Ann Arbor Area Business Monthly
Small Business and the Internet
By Mike Gould
On the Internet, everyone knows if you are an idiot. And they are not afraid to tell you so, and to spread the word to the far corners of the CyberSphere (if a sphere can be said to have corners). There, other concerned citizens can mob up and join the melee, burying the target under heaps of scorn, satire, and other forms of digital derision.
Similar to the flash mob, which I wrote about last year (URL below), such efforts can range from the ridiculous to the felonious, and that is our topic this month.
In Which a Goose is Cooked
Our first instance of this was the recent Cook's Source Magazine (CSM) debacle last November. Run by a woman named Judith Griggs, Cook's Source was a print magazine that lived by copyright theft. Griggs would troll the Web for recipes and articles, and copy and paste them into her publication, completely ignoring the copyright notices posted with the purloined material.
A blogger named Monica Gaudio found one of her copyrighted articles on the CSM site, and wrote a polite note to Griggs requesting payment in the form of a donation to her favorite journalism school. Griggs responded with a smarmy note that ended with:
"...honestly Monica, the Web is considered 'public domain' and you should be happy we just didn't 'lift' your whole article and put someone else's name on it!"
To the uninitiated, the above is completely incorrect. Copyright is copyright and theft is theft.
Gaudio mentioned this in her blog, and the affair went viral. Within days the CSM website was hacked, and their FaceBook page was taken over by hundreds of outraged bloggers posting often hilarious commentary. This attracted the attention of the media (I learned of it from reading BoingBoing.net, my favorite blog) and the whole thing ballooned into a wide-ranging discussion of copyright, arrogance, and comedy.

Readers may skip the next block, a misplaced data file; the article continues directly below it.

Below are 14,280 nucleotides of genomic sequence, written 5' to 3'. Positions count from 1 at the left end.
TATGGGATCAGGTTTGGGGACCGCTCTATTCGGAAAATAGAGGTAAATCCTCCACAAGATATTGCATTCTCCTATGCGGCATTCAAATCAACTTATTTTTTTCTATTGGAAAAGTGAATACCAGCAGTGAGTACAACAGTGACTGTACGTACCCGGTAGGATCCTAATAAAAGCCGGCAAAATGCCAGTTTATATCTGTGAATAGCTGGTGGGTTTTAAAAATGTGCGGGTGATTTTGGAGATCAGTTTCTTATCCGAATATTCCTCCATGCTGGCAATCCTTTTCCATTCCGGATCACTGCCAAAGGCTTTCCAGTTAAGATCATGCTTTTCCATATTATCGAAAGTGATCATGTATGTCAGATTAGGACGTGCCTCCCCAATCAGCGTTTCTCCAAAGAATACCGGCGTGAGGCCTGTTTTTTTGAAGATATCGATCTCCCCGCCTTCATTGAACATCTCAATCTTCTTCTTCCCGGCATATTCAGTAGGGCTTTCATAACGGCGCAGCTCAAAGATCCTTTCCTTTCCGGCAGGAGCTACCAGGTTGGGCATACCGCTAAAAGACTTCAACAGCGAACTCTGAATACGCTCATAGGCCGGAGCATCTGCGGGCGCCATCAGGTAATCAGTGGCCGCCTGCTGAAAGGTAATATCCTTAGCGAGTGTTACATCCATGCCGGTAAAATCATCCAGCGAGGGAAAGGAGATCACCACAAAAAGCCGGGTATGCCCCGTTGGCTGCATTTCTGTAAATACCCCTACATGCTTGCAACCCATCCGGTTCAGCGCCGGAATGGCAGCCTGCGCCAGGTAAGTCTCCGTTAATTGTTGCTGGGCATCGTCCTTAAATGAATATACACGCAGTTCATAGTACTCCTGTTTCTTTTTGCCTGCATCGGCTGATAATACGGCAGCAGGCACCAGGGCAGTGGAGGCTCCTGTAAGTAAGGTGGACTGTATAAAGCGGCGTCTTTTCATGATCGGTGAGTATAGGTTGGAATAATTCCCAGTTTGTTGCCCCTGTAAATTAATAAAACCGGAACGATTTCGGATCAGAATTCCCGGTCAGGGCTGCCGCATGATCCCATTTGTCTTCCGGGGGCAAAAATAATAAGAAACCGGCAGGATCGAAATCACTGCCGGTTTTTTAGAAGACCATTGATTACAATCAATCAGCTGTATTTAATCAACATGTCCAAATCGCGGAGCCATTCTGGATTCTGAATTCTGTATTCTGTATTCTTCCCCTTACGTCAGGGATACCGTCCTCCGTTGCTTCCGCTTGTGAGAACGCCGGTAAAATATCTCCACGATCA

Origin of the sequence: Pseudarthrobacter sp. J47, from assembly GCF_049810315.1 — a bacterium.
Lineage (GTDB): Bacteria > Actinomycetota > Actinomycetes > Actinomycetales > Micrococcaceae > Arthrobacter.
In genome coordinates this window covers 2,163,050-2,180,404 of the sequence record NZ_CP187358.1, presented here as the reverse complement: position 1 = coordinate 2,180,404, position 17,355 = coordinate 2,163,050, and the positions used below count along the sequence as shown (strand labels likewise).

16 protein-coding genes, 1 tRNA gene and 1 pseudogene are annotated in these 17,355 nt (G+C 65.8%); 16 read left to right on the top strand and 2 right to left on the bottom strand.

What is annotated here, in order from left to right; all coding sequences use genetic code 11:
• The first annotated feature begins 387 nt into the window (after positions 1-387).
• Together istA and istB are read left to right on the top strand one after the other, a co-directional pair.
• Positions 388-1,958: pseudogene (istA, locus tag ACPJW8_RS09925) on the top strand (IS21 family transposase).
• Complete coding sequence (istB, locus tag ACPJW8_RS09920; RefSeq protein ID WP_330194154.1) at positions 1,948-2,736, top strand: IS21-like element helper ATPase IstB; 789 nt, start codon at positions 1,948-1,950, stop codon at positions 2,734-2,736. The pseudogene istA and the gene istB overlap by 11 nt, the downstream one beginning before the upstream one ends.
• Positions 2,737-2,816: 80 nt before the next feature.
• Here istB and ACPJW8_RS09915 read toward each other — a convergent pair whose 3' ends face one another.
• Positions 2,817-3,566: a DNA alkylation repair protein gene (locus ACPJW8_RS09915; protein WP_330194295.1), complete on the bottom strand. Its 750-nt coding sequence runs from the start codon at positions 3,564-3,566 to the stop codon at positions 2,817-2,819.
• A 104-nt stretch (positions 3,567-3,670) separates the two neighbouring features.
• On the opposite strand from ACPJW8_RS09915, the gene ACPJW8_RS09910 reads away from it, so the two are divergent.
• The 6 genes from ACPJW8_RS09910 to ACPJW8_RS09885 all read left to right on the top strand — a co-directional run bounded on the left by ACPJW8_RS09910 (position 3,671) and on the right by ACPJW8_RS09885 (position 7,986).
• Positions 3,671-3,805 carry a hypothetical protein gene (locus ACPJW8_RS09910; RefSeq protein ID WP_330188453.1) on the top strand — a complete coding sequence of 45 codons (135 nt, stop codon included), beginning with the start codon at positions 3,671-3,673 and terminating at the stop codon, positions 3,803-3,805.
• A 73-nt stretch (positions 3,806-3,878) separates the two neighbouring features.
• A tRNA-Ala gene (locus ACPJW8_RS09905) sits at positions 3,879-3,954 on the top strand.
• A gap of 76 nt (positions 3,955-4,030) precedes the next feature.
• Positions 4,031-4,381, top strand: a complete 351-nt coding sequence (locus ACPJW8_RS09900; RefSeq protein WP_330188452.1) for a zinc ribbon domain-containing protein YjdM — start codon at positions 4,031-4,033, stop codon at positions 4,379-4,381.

Pitchforks and Torches
Things got nasty when the mob targeted the advertisers in the magazine, small business people in Sunderland, MA. Most of the advertisers pulled their ads when they learned that the magazine was based on plagiarism, but some got caught in the crossfire and had to put up with endless emails and phone calls.
Griggs finally responded with a lame semi-apology, and then folded her magazine. Probably just ahead of being sued by all the people she had ripped off, including Martha Stewart, the Food Network, and even Walt Disney. This last was a fatal mistake: as one blogger (tubebender) put it:
"...Disney is well known for both animation and litigation, but mostly litigation. You don't mess with the Mouse. M-I-C see you in court K-E-Y Why? Because we sued you. M-O-U-S-E
All this could have been avoided if Griggs had taken the time to consult an attorney before setting up her magazine.
Truth and Consequences
Which brings us to l'affaire WikiLeaks. Not much to laugh about here, but this is an instructive lesson in the limits and consequences of spontaneous Internet uprisings.
To review, a globally-based organization called WikiLeaks (WL) is dedicated to removing the secrecy by which governments cloak their actions from their citizens. They exist to give whistleblowers a place to post content online.